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The police car moves faster than the speed of sound?

  1. Jan 13, 2014 #1
    Hi,
    Suppose the police car moves faster than sound's speed and runs away from the person on the street. Will the person hear the siren?

    Regards,
     
    Last edited: Jan 13, 2014
  2. jcsd
  3. Jan 13, 2014 #2

    maajdl

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    Yes.
     
  4. Jan 13, 2014 #3
    But the speed of the siren's sound related to the outside person=The speed of the sound relative to the dirver-the speed of the car=343-343=0!
    I am talking about the sound which goes to the person.
    If this is wrong, when will the person hear the siren if you have the following:
    1- The speed of the car which equals 343 m/s.
    2- The speed of the sound relative to the driver which equals 343 m/s.
    3- The distance between the siren and the persion when the siren starts working.
     
    Last edited: Jan 13, 2014
  5. Jan 13, 2014 #4

    Borek

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    You don't need anything more than time = distance / speed.
     
  6. Jan 13, 2014 #5
    Do you mean that the speed of the siren's sound is not affected by the siren speed?
     
  7. Jan 13, 2014 #6

    Borek

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    Yes. Frequency is affected, but the speed of the source doesn't change the speed on the sound itself.
     
  8. Jan 13, 2014 #7

    A.T.

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    That is wrong. The speed of sound relative to the air is 343 m/s. If you move though the air, you see different speed of sound, in different directions.
     
  9. Jan 13, 2014 #8

    Borek

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  10. Jan 13, 2014 #9

    boneh3ad

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    I'd argue that a good chunk of that was not sonic boom related and rather about the propagation of waves in air, which is relevant to the OP's question still.
     
  11. Jan 13, 2014 #10

    berkeman

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    Thanks for all the cleanup work, Borek!
     
  12. Jan 14, 2014 #11
    I am sure he cannot hear the siren because the sonic boom is more loud than siren :)

    It means that the speed of sound is directly proportional to the speed of its source!
     
  13. Jan 14, 2014 #12

    A.T.

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    In the rest frame of the medium (air) the speed of sound is the same in all directions. In a frame that moves relative to the medium the speed of sound depends on the propagation direction. The speed of the sound relative to the driver is not 343 m/s in all directions. Especially not forwards and backwards.
     
  14. Jan 14, 2014 #13

    sophiecentaur

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    I don't think you really mean that. The speed and frequency is perceived relative to the speed of the observer (e.g. by two microphones and an on board timing device). The source velocity will affect the frequency of the sound radiated in different directions (Doppler) but, once launched, the sound travels at the asme speed in all directions appropriate to the atmosphere carrying it.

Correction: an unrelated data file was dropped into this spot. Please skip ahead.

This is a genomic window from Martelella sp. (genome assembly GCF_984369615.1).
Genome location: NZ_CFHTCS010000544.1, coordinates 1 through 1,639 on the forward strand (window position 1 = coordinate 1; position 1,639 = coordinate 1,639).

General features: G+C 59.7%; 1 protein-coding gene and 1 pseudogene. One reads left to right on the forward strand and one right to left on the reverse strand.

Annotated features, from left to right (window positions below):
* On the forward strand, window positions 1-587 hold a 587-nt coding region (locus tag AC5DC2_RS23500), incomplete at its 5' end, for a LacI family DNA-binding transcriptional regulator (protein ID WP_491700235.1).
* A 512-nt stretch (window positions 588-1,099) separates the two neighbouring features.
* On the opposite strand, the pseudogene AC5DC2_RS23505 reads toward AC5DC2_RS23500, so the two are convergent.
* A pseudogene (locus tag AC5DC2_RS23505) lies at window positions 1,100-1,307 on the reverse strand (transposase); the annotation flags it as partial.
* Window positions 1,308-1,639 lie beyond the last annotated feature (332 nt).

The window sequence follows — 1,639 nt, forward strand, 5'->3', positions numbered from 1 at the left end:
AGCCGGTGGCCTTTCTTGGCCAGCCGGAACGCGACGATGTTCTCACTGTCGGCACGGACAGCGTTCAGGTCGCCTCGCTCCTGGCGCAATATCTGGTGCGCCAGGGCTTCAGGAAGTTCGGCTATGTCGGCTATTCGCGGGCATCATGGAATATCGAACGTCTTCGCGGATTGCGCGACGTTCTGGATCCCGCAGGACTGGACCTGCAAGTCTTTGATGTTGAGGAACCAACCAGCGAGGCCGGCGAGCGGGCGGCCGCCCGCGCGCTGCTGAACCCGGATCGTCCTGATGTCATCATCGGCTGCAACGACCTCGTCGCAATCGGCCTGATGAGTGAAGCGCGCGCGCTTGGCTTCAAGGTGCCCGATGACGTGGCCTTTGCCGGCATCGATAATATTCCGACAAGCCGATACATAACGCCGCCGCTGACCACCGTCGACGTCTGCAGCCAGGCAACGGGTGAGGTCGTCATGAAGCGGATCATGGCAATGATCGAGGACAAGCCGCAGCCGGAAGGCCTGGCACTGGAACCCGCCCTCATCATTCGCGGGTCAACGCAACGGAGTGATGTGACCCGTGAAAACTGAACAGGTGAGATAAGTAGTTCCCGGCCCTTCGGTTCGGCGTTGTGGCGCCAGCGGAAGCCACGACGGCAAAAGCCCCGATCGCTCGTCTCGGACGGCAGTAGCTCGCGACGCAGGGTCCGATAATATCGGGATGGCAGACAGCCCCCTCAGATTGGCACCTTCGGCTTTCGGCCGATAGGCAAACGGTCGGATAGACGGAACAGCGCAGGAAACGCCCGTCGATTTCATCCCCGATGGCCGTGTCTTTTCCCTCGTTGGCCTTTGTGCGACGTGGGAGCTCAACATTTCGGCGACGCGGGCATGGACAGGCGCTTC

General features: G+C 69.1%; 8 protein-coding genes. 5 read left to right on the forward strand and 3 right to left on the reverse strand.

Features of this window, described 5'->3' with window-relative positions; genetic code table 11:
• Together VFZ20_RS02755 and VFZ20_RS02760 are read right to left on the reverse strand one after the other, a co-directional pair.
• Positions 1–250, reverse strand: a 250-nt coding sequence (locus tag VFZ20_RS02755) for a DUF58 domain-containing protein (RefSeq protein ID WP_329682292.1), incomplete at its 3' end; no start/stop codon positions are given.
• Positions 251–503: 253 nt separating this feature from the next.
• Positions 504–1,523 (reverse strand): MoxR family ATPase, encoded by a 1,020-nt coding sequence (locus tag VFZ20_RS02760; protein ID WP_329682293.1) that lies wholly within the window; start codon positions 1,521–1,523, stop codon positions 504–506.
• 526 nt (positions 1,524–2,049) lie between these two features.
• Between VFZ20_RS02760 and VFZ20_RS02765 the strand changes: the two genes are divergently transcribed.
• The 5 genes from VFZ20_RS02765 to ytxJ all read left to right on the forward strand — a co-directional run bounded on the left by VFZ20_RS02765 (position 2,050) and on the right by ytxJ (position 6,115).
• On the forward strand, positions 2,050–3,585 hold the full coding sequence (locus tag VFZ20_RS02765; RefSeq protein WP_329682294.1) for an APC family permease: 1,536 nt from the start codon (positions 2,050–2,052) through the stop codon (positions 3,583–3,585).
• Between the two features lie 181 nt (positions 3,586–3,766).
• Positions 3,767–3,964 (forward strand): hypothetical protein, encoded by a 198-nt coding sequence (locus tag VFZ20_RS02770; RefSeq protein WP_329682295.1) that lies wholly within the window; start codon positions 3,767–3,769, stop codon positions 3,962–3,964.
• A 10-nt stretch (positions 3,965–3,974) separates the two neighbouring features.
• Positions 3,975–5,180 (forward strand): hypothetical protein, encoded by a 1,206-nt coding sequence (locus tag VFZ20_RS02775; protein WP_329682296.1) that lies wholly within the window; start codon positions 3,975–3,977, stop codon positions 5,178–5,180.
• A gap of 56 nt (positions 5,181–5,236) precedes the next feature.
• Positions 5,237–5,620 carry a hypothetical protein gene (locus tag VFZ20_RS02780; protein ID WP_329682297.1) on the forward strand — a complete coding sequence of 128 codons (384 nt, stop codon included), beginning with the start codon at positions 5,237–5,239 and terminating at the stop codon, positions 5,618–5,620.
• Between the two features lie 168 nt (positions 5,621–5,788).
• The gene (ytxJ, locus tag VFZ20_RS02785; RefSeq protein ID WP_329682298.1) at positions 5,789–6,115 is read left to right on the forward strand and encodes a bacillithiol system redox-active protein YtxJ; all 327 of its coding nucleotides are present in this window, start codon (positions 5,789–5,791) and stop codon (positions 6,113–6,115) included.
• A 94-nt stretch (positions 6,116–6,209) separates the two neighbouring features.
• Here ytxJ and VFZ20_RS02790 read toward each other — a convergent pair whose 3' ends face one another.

Sound laid down (the siren) by the receding car will be doppler shifted to zero frequency if the car's speed is Mach 1+. So I don't think that's an issue as the siren sound would just be infra-sonic.
    Disturbances in the air, left behind by the car are less easy to analyse. Apart from the fast motion of the when it's disturbed by the car moving through it, the air will soon not be moving at Mach 1+ so you are bound to hear something. Perhaps a general low amplitude 'rumbling' due to turbulence(?) but nothing coherent like in the cone of the boom in the forward and side direction.
     
  15. Jan 14, 2014 #14
    Many thanks
     
  16. Jan 15, 2014 #15
    Does this disagree with special relativity: the laws of physics are invariant in all inertial systems?
     
  17. Jan 15, 2014 #16

    sophiecentaur

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    No. SR is irrelevant. Sound is not EM.
     
  18. Jan 15, 2014 #17

    russ_watters

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    Let me expand on that a bit:
    You are mixing together the two postulates. The postulate that the laws of the universe are the same everywhere applies everywhere, including here.

    The postulate that says the speed of light is constant in all frames applies only to light (setting aside the broader implications of the theory that don't show-up at low speed). In other words, the fact that the speed of light is the same in all frames does not imply that the speed of sound should be the same in all frames.
     
  19. Jan 16, 2014 #18
    A.T, your answer will be differnet if the sound is generated inside the car which is nothing enters from outside. i.e the windows are closed?
     
    Last edited: Jan 16, 2014
  20. Jan 16, 2014 #19

    Dale

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    What about it? Sound moves at the speed of sound wrt the air.
     
  21. Jan 17, 2014 #20

    A.T.

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    The speed of sound is the same in all directions relative to the airmass in which it propagates.
     
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